Trends are an interesting phenomenon. They emerge out of a cultural necessity or hype, but soon after a new wave of “the next big thing” overshadows their current popularity and pushes them on the shelve with the memorabilia. Would that be the case with the overwhelming buzz about coworking? Let’s look at the numbers.
Working in a shared office environment started more as an experiment, before even having the hip name “coworking”. The first coworking space in Europe opened door as early as 2002 in London. eOffice Founder – Pier Paolo Mucelli was prompted by his own need for an inspiring and flexible office atmosphere, shared by like-minded entrepreneurs, like himself, who would share ideas and contacts in informal interactions. His vision was way ahead of its time, with many people still uncertain about sharing an office space with different professionals.
The boom of the mobile technology and the possibility to be connected anywhere anytime, paved the way to the flexible work concept starting to be adopted all around the world, not just by independent freelancers, but also by big corporations. This created the need for flexible workspaces, giving coworking spaces the necessary attention. So maybe this time coworking a trend to stay?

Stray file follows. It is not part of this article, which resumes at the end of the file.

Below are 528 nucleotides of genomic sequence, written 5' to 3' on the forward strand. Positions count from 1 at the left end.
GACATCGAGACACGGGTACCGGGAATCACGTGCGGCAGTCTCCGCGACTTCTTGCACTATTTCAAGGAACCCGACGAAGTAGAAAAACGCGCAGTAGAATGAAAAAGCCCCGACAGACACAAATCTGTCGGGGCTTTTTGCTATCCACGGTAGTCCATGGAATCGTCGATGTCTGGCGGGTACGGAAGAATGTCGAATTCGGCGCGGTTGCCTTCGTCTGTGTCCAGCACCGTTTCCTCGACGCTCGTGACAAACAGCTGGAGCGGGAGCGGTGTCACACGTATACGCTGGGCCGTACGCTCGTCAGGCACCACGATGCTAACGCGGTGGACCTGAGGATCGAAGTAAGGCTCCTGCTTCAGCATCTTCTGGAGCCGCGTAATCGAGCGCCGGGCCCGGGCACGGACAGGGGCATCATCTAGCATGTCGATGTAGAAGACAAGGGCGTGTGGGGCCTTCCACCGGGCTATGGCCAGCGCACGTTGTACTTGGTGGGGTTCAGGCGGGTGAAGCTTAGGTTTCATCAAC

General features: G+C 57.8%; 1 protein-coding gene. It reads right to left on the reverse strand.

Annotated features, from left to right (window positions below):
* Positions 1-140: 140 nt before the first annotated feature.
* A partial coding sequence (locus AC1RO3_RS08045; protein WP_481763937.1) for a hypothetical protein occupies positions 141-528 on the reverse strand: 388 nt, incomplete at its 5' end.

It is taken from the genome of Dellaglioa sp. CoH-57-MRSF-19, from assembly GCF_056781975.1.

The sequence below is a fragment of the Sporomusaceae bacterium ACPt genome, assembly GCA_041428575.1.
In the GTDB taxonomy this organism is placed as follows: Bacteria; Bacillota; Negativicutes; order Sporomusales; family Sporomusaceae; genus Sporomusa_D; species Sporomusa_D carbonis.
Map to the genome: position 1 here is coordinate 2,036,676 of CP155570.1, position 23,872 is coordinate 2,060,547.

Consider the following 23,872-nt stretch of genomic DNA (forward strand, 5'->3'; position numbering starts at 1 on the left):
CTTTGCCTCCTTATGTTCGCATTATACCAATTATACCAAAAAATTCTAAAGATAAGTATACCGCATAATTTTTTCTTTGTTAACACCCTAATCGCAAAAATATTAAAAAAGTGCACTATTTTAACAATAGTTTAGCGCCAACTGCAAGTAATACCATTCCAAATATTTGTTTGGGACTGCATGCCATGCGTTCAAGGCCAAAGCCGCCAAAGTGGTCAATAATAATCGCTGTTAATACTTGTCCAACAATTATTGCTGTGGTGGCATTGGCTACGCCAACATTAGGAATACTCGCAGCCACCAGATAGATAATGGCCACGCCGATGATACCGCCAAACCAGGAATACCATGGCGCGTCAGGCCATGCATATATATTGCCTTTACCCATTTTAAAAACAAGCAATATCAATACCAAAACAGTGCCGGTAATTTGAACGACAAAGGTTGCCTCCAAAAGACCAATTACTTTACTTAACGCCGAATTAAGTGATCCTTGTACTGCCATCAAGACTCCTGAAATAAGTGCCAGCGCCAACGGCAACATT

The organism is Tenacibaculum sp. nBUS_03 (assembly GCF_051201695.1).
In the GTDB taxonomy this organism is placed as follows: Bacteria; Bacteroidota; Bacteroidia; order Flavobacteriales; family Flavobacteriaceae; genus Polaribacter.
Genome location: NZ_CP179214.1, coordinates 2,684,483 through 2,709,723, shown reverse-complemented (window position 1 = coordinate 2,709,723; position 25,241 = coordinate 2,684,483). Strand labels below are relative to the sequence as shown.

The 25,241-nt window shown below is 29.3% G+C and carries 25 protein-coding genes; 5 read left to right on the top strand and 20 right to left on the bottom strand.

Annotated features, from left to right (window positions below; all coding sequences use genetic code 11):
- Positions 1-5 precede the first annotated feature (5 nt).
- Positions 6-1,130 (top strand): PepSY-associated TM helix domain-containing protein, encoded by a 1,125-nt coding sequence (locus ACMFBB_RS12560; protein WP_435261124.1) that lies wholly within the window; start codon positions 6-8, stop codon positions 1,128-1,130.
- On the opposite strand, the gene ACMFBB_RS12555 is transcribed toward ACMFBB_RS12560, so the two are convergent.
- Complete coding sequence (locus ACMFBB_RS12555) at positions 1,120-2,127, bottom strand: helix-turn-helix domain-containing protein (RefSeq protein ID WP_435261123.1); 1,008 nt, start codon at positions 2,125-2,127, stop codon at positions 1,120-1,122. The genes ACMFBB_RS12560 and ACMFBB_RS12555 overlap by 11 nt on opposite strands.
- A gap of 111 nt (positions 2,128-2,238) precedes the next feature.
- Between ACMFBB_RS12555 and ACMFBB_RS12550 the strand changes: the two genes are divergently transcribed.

If we look at the numbers, by 2020 40% of the American Workforce will be freelancers, temporary workers, contractors and entrepreneurs working on their own projects. Coworking spaces will become the main work grounds for this 150 million people that will flood the shared economy, by offering on-demand services.
A study looking at the satisfaction level of people working from coworking places shows that 71% felt more creative which results in 62% stating that they have improved the standard of their work. Despite being a shared office environment, 68% felt more focused and 90% of the surveyed people admitted that they felt more confident when coworking. In addition 70% felt healthier – an important factor in the increasing wellbeing standard of office spaces.